So anyways, a friend recently had to go on an extremely restricted diet: no fish, seafood, dairy products, soya products, egg yolks, iodised salt etc. and asked me if I could make her something she could look forward to as a treat amidst all the restrictions. Since she liked coconut, and I had several egg-whites in the fridge, I was all set to make traditional Coconut Pyramids. However, on opening the kitchen drawer of ingredients, I spied the pot of coconut butter I’d bought recently for a biscuit recipe (note to self: look out that recipe and photo, because it was great!). A quick check online and I found a coconut oat biscuit recipe containing butter, which I replaced with the coconut butter. I was out of golden syrup but I did have agave syrup, and the recipe contained no salt (which, although a rare user of salt myself, in oat-based dishes I find it is a must), so I added some. It wasn’t necessary to substitute the caster sugar, as I had recently re-filled the jar, but I would have been equally prepared to use light brown, Demerera, dark or light Muscovado or granulated.
The aroma from these biscuits once they come out of the oven is fabulous – not just coconut or even Coconut – but COCONUT!! They conjure up images of long white beaches, pina coladas and coconut scented suntan lotions – perfect now that the air temperature in the UK has finally dragged itself into double figures.
Coconut butter can be used in a whole variety of dishes as a direct substitute for butter, both sweet and savoury, and although it will have just a slight coconut taste, there’s few dishes that this won’t enhance.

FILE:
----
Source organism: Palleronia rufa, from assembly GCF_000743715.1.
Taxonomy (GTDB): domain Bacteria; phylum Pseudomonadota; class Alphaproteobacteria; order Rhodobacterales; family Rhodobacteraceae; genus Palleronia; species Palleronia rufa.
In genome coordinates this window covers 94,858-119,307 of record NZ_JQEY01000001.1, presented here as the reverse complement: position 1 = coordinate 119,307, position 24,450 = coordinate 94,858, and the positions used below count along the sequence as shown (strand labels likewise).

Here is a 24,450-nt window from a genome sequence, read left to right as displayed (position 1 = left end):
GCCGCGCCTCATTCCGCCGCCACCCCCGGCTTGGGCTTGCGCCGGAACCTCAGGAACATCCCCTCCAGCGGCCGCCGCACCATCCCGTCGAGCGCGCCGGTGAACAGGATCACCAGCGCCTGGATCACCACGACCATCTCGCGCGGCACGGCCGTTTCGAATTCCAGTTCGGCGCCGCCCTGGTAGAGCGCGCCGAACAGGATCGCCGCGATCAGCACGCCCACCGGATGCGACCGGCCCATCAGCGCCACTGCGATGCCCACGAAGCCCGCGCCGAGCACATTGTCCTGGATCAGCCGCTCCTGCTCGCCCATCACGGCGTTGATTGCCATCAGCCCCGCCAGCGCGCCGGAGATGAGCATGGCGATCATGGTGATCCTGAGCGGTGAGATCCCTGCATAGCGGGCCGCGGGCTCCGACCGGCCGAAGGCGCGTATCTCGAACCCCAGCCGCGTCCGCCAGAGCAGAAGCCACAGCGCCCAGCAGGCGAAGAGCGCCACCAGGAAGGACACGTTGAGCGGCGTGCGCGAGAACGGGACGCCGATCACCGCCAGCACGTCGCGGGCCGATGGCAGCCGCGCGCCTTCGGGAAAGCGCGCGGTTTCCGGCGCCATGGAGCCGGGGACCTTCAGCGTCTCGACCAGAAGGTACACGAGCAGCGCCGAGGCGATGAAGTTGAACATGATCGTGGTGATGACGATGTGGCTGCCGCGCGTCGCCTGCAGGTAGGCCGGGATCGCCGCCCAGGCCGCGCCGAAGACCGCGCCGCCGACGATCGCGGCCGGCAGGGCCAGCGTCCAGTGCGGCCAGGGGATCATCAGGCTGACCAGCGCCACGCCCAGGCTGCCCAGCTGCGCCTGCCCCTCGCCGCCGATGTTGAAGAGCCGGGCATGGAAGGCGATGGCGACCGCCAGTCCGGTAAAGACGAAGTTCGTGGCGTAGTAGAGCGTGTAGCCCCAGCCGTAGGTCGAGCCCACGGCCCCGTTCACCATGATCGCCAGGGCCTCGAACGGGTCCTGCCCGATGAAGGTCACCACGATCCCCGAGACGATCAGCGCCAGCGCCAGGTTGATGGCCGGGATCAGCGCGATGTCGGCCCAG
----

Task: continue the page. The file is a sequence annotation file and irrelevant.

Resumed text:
I guess that all I’m trying to say here is have fun with your recipes, don’t be enslaved by them. It doesn’t matter if you haven’t got or don’t feel inclined to buy Coconut Butter. With this recipe you can swap the butter (or margarine) and golden syrup back in, switch up the type of sugar and omit the salt. Your choice – always.
Coconut Oat Crunchies – Dairy Free
160g rolled oats
90g dessicated coconut
175g caster sugar
125g plain flour
1/4tsp cooking salt
50ml agave nectar
150g coconut butter
1tsp bicarbonate of soda.
- Preheat the oven to 180°C, 160°C Fan.
- Grease and line a baking pan with baking parchment. Exact size and shape isn’t important. For reference I used my roasting pan of dimensions 20cm x 30cm. If you use a smaller pan, the biscuits will be slightly thicker and you should increase cooking time a little to compensate. Lightly grease the parchment paper.
- Mix the oats, coconut, sugar, flour and salt in a bowl.
- In a large saucepan, heat the agave nectar and coconut butter until warmed and melted.
- Add the bicarbonate of soda to the pan and when it froths, remove from the heat and add the dry ingredients.
- Stir well to thoroughly combine, then press into your prepared baking pan and smooth over.
- Bake for 15 minutes or until the biscuits are lightly browned.
- Cut into squares/fingers whilst warm, and then leave to cool in the tin.
- Store in an airtight box.
 Technically, it’s called coconut oil, but its solid like butter and comes in a large jar. Available at Holland and Barrett, a wholefoods store in the UK.